According to the latest data from web analytics firm StatCounter, in October 2016, mobile web devices (51.3%) had a larger share of web traffic than desktops (48.7%) for the very first time. Mobile web browsing has grown steadily since the prevalence of smartphones and tablets, and the trend is only set to continue into 2017. This means responsive web design with a mobile-first approach is more paramount than ever before.
We expect Google to move to an algorithm that uses the mobile version of a website’s content as the primary factor in ranking page relevance in 2017. Currently, the desktop version takes precedence. Business will need to adopt mobile-first methodologies and have these in place from the outset of a project, with the importance of the user and what they want to see or do taking centre stage.
We could see a quarter of all internet traffic coming from IPv6 in 2017. Adoption rates are difficult to measure, but multiple metrics suggest its around 15-20% and growing steadily year-on-year. Google’s own tracking, which measures visitors based on IP version, show a 6% growth from January 2016 to December 2016. We’ve already predicted widespread use of the smart home in 2017 and it is the internet of things that we expect to drive IPv6 adoption. The idea that everything from your watch to your cooker will have an IP address will encourage use of IPv6.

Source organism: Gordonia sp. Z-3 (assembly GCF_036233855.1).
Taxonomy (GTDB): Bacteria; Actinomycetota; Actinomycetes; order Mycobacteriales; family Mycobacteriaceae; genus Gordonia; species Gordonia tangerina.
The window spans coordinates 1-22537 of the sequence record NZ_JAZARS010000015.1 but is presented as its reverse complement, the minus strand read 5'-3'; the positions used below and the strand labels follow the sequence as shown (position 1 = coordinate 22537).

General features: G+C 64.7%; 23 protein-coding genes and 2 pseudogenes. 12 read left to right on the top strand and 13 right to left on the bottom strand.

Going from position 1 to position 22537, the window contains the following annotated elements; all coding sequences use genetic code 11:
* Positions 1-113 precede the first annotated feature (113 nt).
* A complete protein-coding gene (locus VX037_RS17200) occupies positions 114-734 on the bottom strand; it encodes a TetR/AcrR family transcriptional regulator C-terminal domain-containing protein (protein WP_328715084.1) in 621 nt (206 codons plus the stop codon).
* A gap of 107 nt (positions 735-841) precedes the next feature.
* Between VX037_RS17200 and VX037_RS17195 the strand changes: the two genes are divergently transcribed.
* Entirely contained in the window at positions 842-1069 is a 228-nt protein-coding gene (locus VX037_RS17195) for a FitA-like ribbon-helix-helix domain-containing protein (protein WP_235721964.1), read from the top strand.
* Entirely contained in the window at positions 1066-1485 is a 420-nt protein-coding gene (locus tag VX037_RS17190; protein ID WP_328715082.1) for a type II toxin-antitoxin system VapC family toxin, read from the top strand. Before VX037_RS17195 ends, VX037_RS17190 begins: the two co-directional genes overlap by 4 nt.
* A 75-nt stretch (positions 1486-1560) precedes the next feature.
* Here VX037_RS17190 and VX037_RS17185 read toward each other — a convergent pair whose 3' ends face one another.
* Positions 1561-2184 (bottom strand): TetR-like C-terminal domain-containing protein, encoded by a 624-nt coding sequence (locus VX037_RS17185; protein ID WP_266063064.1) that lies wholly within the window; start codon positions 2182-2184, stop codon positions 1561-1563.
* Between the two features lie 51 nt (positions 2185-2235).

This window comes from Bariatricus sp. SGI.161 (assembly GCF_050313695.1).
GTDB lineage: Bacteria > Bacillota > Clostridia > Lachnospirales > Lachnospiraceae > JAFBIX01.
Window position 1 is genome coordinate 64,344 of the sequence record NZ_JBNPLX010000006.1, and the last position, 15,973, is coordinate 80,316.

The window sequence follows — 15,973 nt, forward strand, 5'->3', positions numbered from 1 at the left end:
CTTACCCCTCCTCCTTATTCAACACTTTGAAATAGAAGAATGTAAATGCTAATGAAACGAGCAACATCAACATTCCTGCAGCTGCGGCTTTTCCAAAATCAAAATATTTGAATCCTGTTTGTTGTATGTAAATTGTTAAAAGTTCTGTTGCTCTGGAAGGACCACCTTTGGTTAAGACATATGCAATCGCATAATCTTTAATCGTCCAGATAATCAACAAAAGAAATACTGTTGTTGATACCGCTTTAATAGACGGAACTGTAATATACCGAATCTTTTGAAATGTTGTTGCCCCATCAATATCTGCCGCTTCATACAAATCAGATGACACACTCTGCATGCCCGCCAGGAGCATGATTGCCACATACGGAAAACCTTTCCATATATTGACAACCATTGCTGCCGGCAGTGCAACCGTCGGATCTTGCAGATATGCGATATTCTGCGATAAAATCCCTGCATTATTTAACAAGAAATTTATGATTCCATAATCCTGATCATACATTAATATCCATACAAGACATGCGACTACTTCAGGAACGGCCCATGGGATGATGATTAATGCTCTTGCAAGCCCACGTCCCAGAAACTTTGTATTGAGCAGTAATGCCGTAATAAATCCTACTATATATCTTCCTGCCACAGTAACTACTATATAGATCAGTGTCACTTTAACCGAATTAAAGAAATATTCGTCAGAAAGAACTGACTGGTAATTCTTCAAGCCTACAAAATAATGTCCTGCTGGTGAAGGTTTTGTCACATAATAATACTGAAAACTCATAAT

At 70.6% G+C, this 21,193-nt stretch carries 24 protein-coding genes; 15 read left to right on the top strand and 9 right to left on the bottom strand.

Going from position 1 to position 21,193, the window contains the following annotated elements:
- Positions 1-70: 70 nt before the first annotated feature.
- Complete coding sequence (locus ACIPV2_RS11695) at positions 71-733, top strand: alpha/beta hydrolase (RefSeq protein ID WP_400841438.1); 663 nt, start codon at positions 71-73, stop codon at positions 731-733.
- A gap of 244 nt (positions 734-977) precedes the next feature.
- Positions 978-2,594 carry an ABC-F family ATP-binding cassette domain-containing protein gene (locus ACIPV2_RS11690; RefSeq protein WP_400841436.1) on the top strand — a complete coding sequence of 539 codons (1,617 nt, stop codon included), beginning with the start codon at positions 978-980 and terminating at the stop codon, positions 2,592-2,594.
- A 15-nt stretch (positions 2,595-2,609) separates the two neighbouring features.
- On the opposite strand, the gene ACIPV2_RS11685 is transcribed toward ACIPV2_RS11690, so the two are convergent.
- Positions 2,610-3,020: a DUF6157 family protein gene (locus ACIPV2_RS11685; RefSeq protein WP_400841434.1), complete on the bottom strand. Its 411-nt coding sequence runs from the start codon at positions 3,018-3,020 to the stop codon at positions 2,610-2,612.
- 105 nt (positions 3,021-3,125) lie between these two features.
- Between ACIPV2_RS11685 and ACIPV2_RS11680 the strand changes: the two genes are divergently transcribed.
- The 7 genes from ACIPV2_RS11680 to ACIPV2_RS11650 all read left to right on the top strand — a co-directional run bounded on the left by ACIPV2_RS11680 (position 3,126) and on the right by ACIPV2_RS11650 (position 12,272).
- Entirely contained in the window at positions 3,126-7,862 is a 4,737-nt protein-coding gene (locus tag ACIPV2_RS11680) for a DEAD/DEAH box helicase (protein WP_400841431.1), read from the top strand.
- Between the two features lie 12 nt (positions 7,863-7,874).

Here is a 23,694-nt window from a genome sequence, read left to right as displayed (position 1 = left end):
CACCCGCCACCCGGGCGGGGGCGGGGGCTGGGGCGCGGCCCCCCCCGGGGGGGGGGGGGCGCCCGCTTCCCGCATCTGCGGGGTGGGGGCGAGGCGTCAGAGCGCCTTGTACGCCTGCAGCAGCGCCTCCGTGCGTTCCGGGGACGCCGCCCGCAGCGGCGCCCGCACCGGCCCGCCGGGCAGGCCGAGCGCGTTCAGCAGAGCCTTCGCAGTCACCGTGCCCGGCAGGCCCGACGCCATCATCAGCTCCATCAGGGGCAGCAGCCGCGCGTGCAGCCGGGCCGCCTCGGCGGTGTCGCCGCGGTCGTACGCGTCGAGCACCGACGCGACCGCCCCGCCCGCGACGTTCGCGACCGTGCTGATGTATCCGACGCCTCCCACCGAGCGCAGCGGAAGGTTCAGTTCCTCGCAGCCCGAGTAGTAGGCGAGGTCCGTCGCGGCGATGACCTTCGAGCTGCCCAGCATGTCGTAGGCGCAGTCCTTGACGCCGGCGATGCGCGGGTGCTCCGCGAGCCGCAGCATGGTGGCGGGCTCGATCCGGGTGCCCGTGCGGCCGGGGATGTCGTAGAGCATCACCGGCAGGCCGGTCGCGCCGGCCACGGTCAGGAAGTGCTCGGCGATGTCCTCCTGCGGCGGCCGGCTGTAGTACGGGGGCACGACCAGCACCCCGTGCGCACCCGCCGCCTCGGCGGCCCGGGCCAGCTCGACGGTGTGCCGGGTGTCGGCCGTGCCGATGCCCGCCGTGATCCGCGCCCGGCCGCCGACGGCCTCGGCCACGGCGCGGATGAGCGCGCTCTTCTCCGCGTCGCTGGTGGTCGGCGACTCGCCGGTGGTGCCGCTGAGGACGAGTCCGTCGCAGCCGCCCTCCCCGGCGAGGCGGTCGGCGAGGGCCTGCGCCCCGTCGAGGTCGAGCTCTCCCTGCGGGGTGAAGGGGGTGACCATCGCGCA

2016 was a momentous year for cryptocurrencies, with banks investing in blockchain technology to improve and secure their activities; the likes of Dash, Monero, Ethereum and Litecoin introducing features that appeal to the finance sector; and Bitcoin going strong. Development and support for cryptocurrencies is a major area of opportunity, as well as merely investing in holding assets, so we expect to see people making the most of those opportunities in 2017.
Ironically, SDN is difficult to define, although at is simplest it can be thought of as a framework to describe the separation of the control plane (the brain of a networking device) from the data plane (which is responsible for forwarding data or traffic). This means that traffic flow can be configured through programmable APIs, without the need for individual and laborious configuration changes per device. Ultimately, this means centralised logic, via an SDN controller, for the global network regardless of the multiple data centres and device types involved.
For service providers, SDN offers bandwidth on demand, meaning carrier links can limit or request additional bandwidth when necessary as well as WAN optimisation across the network. For cloud and data centres, the premise of network virtualisation for multi-tenants offers better use of resources and faster turnaround times when creating segregated networks. With major players such as AT&T, Google and Microsoft investing heavily, the sofware defined model will continue to grow in 2017.